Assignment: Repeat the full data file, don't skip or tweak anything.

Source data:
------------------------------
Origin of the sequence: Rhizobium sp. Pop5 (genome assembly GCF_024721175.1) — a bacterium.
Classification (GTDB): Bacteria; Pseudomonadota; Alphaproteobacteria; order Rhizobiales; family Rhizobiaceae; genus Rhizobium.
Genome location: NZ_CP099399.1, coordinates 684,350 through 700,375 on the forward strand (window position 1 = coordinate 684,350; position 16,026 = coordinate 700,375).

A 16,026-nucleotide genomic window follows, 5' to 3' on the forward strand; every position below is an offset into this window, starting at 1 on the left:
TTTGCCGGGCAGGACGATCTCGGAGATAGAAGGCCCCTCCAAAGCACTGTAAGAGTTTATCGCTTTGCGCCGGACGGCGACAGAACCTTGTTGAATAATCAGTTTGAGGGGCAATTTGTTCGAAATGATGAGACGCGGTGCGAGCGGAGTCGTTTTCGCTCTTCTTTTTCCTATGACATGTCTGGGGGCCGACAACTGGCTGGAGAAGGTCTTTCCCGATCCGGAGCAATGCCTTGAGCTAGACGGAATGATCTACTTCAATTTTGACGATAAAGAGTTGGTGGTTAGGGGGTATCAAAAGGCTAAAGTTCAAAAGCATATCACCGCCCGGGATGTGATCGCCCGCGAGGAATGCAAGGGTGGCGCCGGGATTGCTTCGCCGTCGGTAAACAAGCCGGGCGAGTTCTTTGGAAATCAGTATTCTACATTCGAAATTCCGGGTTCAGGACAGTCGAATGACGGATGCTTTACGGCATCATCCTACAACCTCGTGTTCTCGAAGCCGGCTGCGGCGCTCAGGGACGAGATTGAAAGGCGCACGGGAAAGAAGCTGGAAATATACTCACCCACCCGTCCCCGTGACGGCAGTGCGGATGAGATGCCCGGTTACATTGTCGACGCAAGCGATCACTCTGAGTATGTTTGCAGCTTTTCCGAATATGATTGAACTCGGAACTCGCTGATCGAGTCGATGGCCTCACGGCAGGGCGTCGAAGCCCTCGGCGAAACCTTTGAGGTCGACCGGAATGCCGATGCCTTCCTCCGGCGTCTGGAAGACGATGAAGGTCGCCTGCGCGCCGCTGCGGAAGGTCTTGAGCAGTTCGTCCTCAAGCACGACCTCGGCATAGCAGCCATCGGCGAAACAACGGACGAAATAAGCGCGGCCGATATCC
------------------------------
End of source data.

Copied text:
Origin of the sequence: Rhizobium sp. Pop5 (genome assembly GCF_024721175.1) — a bacterium.
Classification (GTDB): Bacteria; Pseudomonadota; Alphaproteobacteria; order Rhizobiales; family Rhizobiaceae; genus Rhizobium.
Genome location: NZ_CP099399.1, coordinates 684,350 through 700,375 on the forward strand (window position 1 = coordinate 684,350; position 16,026 = coordinate 700,375).

A 16,026-nucleotide genomic window follows, 5' to 3' on the forward strand; every position below is an offset into this window, starting at 1 on the left:
TTTGCCGGGCAGGACGATCTCGGAGATAGAAGGCCCCTCCAAAGCACTGTAAGAGTTTATCGCTTTGCGCCGGACGGCGACAGAACCTTGTTGAATAATCAGTTTGAGGGGCAATTTGTTCGAAATGATGAGACGCGGTGCGAGCGGAGTCGTTTTCGCTCTTCTTTTTCCTATGACATGTCTGGGGGCCGACAACTGGCTGGAGAAGGTCTTTCCCGATCCGGAGCAATGCCTTGAGCTAGACGGAATGATCTACTTCAATTTTGACGATAAAGAGTTGGTGGTTAGGGGGTATCAAAAGGCTAAAGTTCAAAAGCATATCACCGCCCGGGATGTGATCGCCCGCGAGGAATGCAAGGGTGGCGCCGGGATTGCTTCGCCGTCGGTAAACAAGCCGGGCGAGTTCTTTGGAAATCAGTATTCTACATTCGAAATTCCGGGTTCAGGACAGTCGAATGACGGATGCTTTACGGCATCATCCTACAACCTCGTGTTCTCGAAGCCGGCTGCGGCGCTCAGGGACGAGATTGAAAGGCGCACGGGAAAGAAGCTGGAAATATACTCACCCACCCGTCCCCGTGACGGCAGTGCGGATGAGATGCCCGGTTACATTGTCGACGCAAGCGATCACTCTGAGTATGTTTGCAGCTTTTCCGAATATGATTGAACTCGGAACTCGCTGATCGAGTCGATGGCCTCACGGCAGGGCGTCGAAGCCCTCGGCGAAACCTTTGAGGTCGACCGGAATGCCGATGCCTTCCTCCGGCGTCTGGAAGACGATGAAGGTCGCCTGCGCGCCGCTGCGGAAGGTCTTGAGCAGTTCGTCCTCAAGCACGACCTCGGCATAGCAGCCATCGGCGAAACAACGGACGAAATAAGCGCGGCCGATATCC